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Open Access Highly Accessed Research article

Apremilast, a novel PDE4 inhibitor, inhibits spontaneous production of tumour necrosis factor-alpha from human rheumatoid synovial cells and ameliorates experimental arthritis

Fiona E McCann1*, Andrew C Palfreeman1, Melanie Andrews12, Dany P Perocheau1, Julia J Inglis13, Peter Schafer4, Marc Feldmann1, Richard O Williams1 and Fionula M Brennan1

Author Affiliations

1 The Kennedy Institute of Rheumatology, Imperial College London, 65 Aspenlea Road, London, W6 8LH, UK

2 Institute for Molecular Bioscience, University of Queensland, Bldg 80 Services Road, Brisbane, QLD 4072, Australia

3 Pharmacology & Anaesthesiology Unit, School of Medicine & Pharmacology, University of Western Australia, 35 Stirling Highway, Crawley, WA 6009, Australia

4 Translational Development, Celgene Corporation, 86 Morris Avenue, Summit, NJ, 07901, USA

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Arthritis Research & Therapy 2010, 12:R107  doi:10.1186/ar3041

Published: 2 June 2010

Abstract

Introduction

Type 4 phosphodiesterases (PDE4) play an important role in immune cells through the hydrolysis of the second messenger, cAMP. Inhibition of PDE4 has previously been shown to suppress immune and inflammatory responses, demonstrating PDE4 to be a valid therapeutic target for immune-mediated pathologies. We assessed the anti-inflammatory effects of a novel PDE4 inhibitor, apremilast, in human synovial cells from rheumatoid arthritis (RA) patients, as well as two murine models of arthritis.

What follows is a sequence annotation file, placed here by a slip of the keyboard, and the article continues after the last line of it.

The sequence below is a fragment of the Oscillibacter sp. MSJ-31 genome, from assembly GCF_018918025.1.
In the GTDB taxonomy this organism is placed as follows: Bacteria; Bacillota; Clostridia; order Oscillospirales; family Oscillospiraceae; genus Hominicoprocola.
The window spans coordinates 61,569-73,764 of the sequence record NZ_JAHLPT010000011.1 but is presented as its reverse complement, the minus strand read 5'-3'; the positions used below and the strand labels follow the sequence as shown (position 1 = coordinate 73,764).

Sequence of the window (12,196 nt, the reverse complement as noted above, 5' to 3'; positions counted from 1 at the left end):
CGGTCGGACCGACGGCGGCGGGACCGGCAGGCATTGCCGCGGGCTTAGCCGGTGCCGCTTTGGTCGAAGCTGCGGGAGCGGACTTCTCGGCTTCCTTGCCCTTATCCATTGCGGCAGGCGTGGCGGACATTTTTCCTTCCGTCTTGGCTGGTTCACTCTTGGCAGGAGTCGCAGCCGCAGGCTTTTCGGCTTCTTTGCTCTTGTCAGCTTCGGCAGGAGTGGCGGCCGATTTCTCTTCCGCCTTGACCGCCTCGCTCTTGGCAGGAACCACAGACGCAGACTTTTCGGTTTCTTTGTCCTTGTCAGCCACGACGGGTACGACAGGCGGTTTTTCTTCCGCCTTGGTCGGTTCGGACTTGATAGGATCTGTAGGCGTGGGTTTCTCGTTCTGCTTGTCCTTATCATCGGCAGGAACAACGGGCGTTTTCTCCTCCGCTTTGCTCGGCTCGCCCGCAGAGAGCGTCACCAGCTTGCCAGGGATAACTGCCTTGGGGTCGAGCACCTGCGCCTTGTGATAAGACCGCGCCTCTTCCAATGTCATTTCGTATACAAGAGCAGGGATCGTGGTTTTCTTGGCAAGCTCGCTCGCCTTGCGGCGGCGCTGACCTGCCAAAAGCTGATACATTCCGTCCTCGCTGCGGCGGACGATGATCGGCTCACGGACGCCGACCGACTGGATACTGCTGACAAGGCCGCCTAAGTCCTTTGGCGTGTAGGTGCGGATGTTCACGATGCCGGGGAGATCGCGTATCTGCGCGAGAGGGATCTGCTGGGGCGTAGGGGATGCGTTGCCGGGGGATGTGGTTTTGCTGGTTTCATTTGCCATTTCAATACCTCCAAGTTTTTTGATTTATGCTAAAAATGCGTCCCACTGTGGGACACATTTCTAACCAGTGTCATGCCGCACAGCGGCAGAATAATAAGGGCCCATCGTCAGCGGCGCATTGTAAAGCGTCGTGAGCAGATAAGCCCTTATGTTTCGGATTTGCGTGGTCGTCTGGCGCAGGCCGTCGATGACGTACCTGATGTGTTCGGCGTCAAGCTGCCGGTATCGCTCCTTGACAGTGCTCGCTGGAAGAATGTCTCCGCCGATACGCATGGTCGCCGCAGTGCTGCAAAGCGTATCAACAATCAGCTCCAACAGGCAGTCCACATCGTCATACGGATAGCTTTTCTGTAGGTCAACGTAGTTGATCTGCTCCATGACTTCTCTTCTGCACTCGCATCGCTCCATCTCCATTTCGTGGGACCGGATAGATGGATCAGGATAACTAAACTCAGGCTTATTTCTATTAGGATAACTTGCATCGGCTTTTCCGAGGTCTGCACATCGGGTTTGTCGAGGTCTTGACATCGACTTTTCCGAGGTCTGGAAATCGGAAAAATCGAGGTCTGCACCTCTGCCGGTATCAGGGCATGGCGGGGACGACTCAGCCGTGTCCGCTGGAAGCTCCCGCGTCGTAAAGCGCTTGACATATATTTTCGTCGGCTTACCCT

Methods

Cells liberated from tissue excised from arthritic joints of RA patients were cultured in the presence of increasing concentrations of apremilast for 48 hours and spontaneous tumour necrosis factor-alpha (TNFα) production was analysed in culture supernatants by ELISA. In addition, arthritis was induced in BALB/c and DBA/1 mice by passive transfer of anti-type II collagen mAb and immunisation with type II collagen, respectively. Mice with established arthritis received 5 or 25 mg/kg apremilast and disease severity was monitored relative to mice receiving vehicle alone. At the end of the study, paws were removed and processed for histopathological assessment. Behavioural effects of apremilast, relative to rolipram, were assessed in naïve DBA/1 mice using an automated activity monitor (LABORAS).

Results

Apremilast dose dependently inhibited spontaneous release of TNFα from human rheumatoid synovial membrane cultures. Furthermore, apremilast significantly reduced clinical score in both murine models of arthritis over a ten day treatment period and maintained a healthy joint architecture in a dose-dependent manner. Importantly, unlike rolipram, apremilast demonstrated no adverse behavioural effects in naïve mice.

Conclusions

Apremilast is an orally available PDE4 inhibitor that reduces TNFα production from human synovial cells and significantly suppresses experimental arthritis. Apremilast appears to be a potential new agent for the treatment of rheumatoid arthritis.